True Legend, which hits UK screens on the 24th of September, marks Yuen Woo-ping’s return to the director’s chair after fourteen years concentrating on the martial arts choreography for which he is justly famous (he’s picking up a Lifetime Achievement Award at next week’s Fantastic Fest – well done him). Replete with inexplicable plot twists and stultifying dialogue, this film demonstrates precisely why he should have stuck to planning the punchy dance bits, but he continues to create such balletic and fascinating fight scenes that we can forgive him almost any other sin. You will leave True Legend with very little idea about the mythical origins of the Drunken Fist style of Wushu, which is arguably what the film’s about, but you’ll be so excited by the superhuman exploits of its protagonists that you’ll probably break a knuckle punching lampposts on the way home.
The year is 1861, and General Su Can (Who can? Su Can!) is the pride of the Imperial army. However, he retires from active service and passes on his reward of a province to govern to his step-brother Yuan, preferring to devote his life to his young family and the practice of Wushu. Fast-forward five years and Su is about to open his own Wushu academy when Yuan, who has gone all pale and evil, rocks up and decapitates his dad. It transpires that Yuan and Ying (his sister/Su’s wife) were adopted because Su’s dad killed their dad for going a bit mental with a naughty Wushu power-up called Five Venom Fists. It sounds dangerous, doesn’t it? And indeed it is.
Su is nearly killed and only escapes Yuan’s clutches through the intervention of Ying, who leaves their child Little Feng with his murderous uncle (questionable decision, that) in order to nurse Su back to health in secret. His discipline and self-confidence abandoned, Su becomes a hopeless drunkard – only to start regaining his powers through training with the God of Wushu, who beats him up on a daily basis. Is the God of Wushu real or a hallucination? Could Su’s son get any more irritating, or is he maxed out? Should I be offended by pale skin being associated with evil? As True Legend‘s multi-chaptered and variably paced story unfolds over two long hours, you will realise that you don’t care at all.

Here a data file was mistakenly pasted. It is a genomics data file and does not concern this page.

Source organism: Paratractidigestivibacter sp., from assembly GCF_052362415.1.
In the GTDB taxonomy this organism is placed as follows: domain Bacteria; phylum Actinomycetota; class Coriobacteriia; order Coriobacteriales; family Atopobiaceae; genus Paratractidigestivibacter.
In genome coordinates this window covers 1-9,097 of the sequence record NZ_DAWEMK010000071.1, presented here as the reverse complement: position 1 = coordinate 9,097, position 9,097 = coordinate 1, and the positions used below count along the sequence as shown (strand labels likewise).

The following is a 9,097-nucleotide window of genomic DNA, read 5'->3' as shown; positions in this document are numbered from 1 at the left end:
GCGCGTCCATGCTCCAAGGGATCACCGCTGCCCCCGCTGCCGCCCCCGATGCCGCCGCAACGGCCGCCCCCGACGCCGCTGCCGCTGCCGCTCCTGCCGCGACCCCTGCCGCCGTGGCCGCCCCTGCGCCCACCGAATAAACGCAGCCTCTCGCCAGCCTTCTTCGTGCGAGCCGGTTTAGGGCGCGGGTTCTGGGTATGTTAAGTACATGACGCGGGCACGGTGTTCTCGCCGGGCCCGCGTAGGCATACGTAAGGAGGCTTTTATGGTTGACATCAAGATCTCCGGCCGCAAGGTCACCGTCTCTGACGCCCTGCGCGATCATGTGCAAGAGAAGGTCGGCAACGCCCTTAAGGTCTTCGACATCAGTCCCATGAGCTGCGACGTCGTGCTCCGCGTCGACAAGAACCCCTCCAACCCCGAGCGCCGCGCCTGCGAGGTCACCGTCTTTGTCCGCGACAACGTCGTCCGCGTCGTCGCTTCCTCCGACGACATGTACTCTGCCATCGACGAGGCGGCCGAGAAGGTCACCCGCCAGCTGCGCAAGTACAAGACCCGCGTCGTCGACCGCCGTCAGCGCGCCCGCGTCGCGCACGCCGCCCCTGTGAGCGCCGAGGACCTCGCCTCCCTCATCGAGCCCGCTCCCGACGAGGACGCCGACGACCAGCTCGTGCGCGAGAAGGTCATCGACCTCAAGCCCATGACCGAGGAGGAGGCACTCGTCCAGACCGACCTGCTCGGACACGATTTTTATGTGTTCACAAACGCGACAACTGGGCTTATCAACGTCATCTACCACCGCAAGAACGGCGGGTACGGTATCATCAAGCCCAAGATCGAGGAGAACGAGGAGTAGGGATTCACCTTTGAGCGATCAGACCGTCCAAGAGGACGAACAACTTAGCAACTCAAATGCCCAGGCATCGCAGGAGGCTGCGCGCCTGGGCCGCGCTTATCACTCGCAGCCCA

“Don’t leave me, Father!” “I don’t need you, Little Feng. I only need wine!”
Plot-wise, True Legend really is spectacularly bad. The entire tone changes halfway through when Su goes mad and becomes a drunken and neglectful father, which is quite a big character shift to fling into the mix with no warning but what amounts to an animated test card with ‘Warning: filthy beggar ahead’ on it. The English subtitles are insane and detract from some of the more heartfelt scenes – Su’s last happy day with his family is ruined by the oddly translated line “Ying, even now you are a mother you are so rambunctious!”, and the insistence on referring to Su’s son as ‘Little Feng’ throughout gets incredibly tiresome. Two awkwardly inserted 3D scenes add to the confusion as the audience scrambles for their glasses only to find they’ve fallen in the popcorn, then leave them on too long and get a headache. That said, the actors are broadly fine (if a little melodramatic), and there’s a welcome cameo from Michelle Yeoh as the herbalist who shelters Su and Ying.
The thing is, if you go to see True Legend it categorically won’t be for the story. Yuen Woo-ping, let us not forget, choreographed the entire Matrix series as well as Crouching Tiger, Hidden Dragon, Kill Bill Vol. 1 & 2, Kung Fu Hustle and innumerable other spectacular films, and as a successor to these visual feasts True Legend can hold its head high. Like its inebriated protagonist, it is extraordinary to watch but not necessarily appropriate for introduction to any sophisticated friends.